Careful What You Wish For by Maureen McCarthy is a clever and sensitive story told with insight and humour. Ruth Craze is an 11-year-old girl who thinks that her life could be much better than it is. She is the middle child of three and has an older brother who teases her and a younger brother who is still at preschool. She feels she’s the ‘overlooked’ middle child. Her parents are a little eccentric, her house is run-down and to add to her upset, her school friends are ignoring her. When Ruth’s favourite person, her aunt Mary Ellen dies, she finally understands the magic of Rodney the Rat, a treasure her aunt had given her. Rodney isn’t real - but is he? Rodney, with his magically creative ideas and unusual sense of humour offers Ruth three chances to create her perfect life. ‘If for some reason, you don’t like where you’ve ended up, you can return. But if you choose to stay longer than one day, you’ll stay in your new life forever.’ Ruth grabs the chance for a perfect life. However, she also discovers that what she thought would be the perfect life doesn’t exactly match the reality. She also comes to understand her aunt’s instruction about Rodney; ‘…and when he stops being… useful…pass him on.’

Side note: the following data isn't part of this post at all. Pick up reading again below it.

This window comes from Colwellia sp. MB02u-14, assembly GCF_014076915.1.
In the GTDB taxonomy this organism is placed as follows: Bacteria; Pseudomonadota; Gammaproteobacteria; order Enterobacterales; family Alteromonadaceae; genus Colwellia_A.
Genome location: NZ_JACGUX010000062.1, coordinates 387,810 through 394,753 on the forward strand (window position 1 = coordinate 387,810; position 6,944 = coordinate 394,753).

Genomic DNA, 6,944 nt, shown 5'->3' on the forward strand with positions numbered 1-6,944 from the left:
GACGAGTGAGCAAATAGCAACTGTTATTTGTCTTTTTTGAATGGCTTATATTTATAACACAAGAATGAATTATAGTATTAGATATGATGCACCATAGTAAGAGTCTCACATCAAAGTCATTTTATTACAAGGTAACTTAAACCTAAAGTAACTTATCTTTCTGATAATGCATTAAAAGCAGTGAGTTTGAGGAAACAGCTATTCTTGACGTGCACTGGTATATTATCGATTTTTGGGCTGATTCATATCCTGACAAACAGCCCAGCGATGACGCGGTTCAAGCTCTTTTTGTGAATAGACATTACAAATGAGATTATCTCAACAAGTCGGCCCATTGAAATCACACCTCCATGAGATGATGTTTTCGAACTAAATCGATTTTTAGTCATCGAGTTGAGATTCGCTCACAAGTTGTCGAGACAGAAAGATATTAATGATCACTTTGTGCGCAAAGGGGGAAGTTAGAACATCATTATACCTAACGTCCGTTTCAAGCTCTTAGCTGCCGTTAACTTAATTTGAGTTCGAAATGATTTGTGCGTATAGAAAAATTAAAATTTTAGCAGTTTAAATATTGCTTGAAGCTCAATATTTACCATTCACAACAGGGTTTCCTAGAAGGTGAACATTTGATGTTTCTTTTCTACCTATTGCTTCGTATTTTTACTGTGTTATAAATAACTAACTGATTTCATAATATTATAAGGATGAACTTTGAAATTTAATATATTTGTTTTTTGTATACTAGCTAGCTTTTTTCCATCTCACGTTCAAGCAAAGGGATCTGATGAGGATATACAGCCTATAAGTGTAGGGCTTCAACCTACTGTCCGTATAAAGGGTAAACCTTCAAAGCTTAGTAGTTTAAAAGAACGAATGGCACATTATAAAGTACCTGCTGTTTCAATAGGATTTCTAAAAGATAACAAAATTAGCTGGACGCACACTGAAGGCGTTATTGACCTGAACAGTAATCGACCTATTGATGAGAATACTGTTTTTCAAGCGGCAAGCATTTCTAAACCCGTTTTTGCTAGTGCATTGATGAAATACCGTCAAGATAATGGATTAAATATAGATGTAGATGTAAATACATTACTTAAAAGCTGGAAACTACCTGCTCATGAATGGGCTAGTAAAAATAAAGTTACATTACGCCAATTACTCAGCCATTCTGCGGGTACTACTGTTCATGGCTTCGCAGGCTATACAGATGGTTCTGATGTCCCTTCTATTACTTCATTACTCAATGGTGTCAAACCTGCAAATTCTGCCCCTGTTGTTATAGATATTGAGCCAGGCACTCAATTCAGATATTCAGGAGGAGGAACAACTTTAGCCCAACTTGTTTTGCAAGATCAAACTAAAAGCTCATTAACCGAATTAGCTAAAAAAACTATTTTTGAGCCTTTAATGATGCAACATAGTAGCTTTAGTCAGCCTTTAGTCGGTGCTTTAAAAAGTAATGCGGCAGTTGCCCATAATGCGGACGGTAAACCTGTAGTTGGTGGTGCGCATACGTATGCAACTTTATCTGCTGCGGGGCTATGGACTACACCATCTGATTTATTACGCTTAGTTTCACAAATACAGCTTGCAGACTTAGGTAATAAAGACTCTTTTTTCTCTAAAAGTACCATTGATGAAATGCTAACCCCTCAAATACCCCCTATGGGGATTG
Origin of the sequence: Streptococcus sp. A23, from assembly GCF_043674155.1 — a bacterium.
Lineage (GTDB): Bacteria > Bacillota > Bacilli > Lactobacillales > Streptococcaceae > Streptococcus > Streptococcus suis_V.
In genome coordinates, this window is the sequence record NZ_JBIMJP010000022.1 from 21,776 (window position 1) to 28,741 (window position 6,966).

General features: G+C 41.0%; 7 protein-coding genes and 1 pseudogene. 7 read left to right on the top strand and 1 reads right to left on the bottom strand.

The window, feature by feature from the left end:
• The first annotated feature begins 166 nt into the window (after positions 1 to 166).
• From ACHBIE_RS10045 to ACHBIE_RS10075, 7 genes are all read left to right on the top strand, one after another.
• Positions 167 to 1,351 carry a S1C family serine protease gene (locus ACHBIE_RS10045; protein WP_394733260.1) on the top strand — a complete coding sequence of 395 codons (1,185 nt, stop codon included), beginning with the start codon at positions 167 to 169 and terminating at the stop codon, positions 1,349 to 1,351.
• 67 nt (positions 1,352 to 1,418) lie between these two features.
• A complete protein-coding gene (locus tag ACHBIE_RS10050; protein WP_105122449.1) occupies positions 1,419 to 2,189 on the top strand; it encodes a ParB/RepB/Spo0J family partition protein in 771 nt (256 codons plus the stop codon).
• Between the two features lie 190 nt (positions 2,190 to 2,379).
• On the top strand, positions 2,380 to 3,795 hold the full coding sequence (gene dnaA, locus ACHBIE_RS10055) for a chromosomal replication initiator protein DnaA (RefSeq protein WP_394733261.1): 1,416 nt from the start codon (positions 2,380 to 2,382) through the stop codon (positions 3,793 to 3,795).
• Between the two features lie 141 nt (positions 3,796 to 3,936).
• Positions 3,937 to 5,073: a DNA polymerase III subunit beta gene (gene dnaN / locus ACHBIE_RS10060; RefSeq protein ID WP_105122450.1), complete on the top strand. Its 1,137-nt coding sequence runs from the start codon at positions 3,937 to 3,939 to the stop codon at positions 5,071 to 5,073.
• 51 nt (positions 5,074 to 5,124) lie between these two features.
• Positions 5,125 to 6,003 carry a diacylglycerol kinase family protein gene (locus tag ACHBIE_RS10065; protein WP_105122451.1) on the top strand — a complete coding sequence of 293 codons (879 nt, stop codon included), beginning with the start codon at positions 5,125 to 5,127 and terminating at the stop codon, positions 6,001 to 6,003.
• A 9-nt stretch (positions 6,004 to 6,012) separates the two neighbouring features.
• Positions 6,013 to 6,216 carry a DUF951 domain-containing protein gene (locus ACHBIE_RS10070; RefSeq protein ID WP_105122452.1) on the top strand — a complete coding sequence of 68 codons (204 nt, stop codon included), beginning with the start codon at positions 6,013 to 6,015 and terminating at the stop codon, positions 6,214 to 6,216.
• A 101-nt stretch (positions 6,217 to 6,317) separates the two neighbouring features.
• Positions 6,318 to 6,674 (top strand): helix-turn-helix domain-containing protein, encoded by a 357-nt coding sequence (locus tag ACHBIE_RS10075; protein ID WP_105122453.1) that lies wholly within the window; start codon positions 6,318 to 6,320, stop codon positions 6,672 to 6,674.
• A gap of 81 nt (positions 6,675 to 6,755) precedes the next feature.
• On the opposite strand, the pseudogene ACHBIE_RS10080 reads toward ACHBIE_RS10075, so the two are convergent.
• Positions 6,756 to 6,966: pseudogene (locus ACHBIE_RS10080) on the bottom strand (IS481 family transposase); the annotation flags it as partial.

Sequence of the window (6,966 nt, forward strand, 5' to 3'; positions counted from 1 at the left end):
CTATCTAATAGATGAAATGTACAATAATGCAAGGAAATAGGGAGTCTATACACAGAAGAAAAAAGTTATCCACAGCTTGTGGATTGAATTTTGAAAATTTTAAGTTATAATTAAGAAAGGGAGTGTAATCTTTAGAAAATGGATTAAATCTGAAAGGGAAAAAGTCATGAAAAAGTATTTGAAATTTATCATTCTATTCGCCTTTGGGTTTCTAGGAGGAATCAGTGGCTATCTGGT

Readers will no doubt identify with Ruth and her situation. Her character is very believable as are the others, particularly Howard Pope, the class loner who provides unexpected insights into the meaning of friendship and about family life. Rodney is clever and funny in a sharp way. The alternative ‘perfect’ lives that he creates are full of interesting detail and lead the reader to make subtle comparisons with Ruth’s actual life. This is a story about family, friendships and being happy with yourself and your life, told with humour and a touch of magic. It will be enjoyed by readers aged 9 to 12.